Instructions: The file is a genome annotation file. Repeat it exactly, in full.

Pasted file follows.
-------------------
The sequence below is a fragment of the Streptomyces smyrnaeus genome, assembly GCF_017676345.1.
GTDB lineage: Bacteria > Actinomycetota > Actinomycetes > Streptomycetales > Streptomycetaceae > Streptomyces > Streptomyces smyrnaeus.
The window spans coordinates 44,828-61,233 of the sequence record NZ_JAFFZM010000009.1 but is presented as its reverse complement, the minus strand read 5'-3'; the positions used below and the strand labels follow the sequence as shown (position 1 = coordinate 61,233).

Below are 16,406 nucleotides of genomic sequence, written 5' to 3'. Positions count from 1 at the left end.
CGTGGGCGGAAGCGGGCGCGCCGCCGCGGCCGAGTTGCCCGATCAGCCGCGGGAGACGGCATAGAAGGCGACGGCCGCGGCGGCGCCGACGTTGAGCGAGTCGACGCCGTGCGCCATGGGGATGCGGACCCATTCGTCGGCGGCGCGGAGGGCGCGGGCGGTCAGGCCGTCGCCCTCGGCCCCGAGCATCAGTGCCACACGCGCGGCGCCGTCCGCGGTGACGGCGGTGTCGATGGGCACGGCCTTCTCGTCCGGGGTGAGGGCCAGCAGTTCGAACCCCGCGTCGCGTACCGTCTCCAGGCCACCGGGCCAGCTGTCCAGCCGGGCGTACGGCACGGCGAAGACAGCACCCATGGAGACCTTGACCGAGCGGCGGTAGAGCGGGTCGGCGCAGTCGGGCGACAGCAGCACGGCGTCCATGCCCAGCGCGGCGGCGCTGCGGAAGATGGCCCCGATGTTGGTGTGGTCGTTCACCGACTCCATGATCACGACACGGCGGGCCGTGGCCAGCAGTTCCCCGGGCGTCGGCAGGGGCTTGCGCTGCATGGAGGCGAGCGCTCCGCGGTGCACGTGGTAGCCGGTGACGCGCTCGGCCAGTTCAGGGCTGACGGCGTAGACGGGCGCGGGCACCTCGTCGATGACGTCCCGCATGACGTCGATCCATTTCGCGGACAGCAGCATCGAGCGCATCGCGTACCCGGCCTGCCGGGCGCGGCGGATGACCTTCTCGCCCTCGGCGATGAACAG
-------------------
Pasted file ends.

The sequence below is a fragment of the Streptomyces smyrnaeus genome, assembly GCF_017676345.1.
GTDB lineage: Bacteria > Actinomycetota > Actinomycetes > Streptomycetales > Streptomycetaceae > Streptomyces > Streptomyces smyrnaeus.
The window spans coordinates 44,828-61,233 of the sequence record NZ_JAFFZM010000009.1 but is presented as its reverse complement, the minus strand read 5'-3'; the positions used below and the strand labels follow the sequence as shown (position 1 = coordinate 61,233).

Below are 16,406 nucleotides of genomic sequence, written 5' to 3'. Positions count from 1 at the left end.
CGTGGGCGGAAGCGGGCGCGCCGCCGCGGCCGAGTTGCCCGATCAGCCGCGGGAGACGGCATAGAAGGCGACGGCCGCGGCGGCGCCGACGTTGAGCGAGTCGACGCCGTGCGCCATGGGGATGCGGACCCATTCGTCGGCGGCGCGGAGGGCGCGGGCGGTCAGGCCGTCGCCCTCGGCCCCGAGCATCAGTGCCACACGCGCGGCGCCGTCCGCGGTGACGGCGGTGTCGATGGGCACGGCCTTCTCGTCCGGGGTGAGGGCCAGCAGTTCGAACCCCGCGTCGCGTACCGTCTCCAGGCCACCGGGCCAGCTGTCCAGCCGGGCGTACGGCACGGCGAAGACAGCACCCATGGAGACCTTGACCGAGCGGCGGTAGAGCGGGTCGGCGCAGTCGGGCGACAGCAGCACGGCGTCCATGCCCAGCGCGGCGGCGCTGCGGAAGATGGCCCCGATGTTGGTGTGGTCGTTCACCGACTCCATGATCACGACACGGCGGGCCGTGGCCAGCAGTTCCCCGGGCGTCGGCAGGGGCTTGCGCTGCATGGAGGCGAGCGCTCCGCGGTGCACGTGGTAGCCGGTGACGCGCTCGGCCAGTTCAGGGCTGACGGCGTAGACGGGCGCGGGCACCTCGTCGATGACGTCCCGCATGACGTCGATCCATTTCGCGGACAGCAGCATCGAGCGCATCGCGTACCCGGCCTGCCGGGCGCGGCGGATGACCTTCTCGCCCTCGGCGATGAACAG